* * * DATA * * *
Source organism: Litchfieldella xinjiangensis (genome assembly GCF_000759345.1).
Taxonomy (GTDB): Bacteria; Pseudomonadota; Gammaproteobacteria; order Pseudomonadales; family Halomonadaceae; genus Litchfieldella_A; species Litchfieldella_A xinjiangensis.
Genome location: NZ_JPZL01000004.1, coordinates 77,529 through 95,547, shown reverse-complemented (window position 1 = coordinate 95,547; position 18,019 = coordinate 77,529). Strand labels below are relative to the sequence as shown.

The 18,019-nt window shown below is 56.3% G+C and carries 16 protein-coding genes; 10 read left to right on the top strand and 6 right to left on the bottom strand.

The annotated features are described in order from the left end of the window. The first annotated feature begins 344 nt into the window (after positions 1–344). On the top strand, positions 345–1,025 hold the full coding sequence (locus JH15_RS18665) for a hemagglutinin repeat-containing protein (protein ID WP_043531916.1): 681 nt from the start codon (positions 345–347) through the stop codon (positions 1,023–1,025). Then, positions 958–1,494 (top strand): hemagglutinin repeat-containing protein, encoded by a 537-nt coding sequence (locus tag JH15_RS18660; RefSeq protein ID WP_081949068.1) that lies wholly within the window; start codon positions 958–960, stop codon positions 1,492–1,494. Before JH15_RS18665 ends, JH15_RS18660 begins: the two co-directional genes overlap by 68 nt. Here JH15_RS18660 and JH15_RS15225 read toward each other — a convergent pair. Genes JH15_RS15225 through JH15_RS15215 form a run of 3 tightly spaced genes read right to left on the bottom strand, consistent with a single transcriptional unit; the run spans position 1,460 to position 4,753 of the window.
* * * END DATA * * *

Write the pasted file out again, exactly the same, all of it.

Source organism: Litchfieldella xinjiangensis (genome assembly GCF_000759345.1).
Taxonomy (GTDB): Bacteria; Pseudomonadota; Gammaproteobacteria; order Pseudomonadales; family Halomonadaceae; genus Litchfieldella_A; species Litchfieldella_A xinjiangensis.
Genome location: NZ_JPZL01000004.1, coordinates 77,529 through 95,547, shown reverse-complemented (window position 1 = coordinate 95,547; position 18,019 = coordinate 77,529). Strand labels below are relative to the sequence as shown.

The 18,019-nt window shown below is 56.3% G+C and carries 16 protein-coding genes; 10 read left to right on the top strand and 6 right to left on the bottom strand.

The annotated features are described in order from the left end of the window. The first annotated feature begins 344 nt into the window (after positions 1–344). On the top strand, positions 345–1,025 hold the full coding sequence (locus JH15_RS18665) for a hemagglutinin repeat-containing protein (protein ID WP_043531916.1): 681 nt from the start codon (positions 345–347) through the stop codon (positions 1,023–1,025). Then, positions 958–1,494 (top strand): hemagglutinin repeat-containing protein, encoded by a 537-nt coding sequence (locus tag JH15_RS18660; RefSeq protein ID WP_081949068.1) that lies wholly within the window; start codon positions 958–960, stop codon positions 1,492–1,494. Before JH15_RS18665 ends, JH15_RS18660 begins: the two co-directional genes overlap by 68 nt. Here JH15_RS18660 and JH15_RS15225 read toward each other — a convergent pair. Genes JH15_RS15225 through JH15_RS15215 form a run of 3 tightly spaced genes read right to left on the bottom strand, consistent with a single transcriptional unit; the run spans position 1,460 to position 4,753 of the window.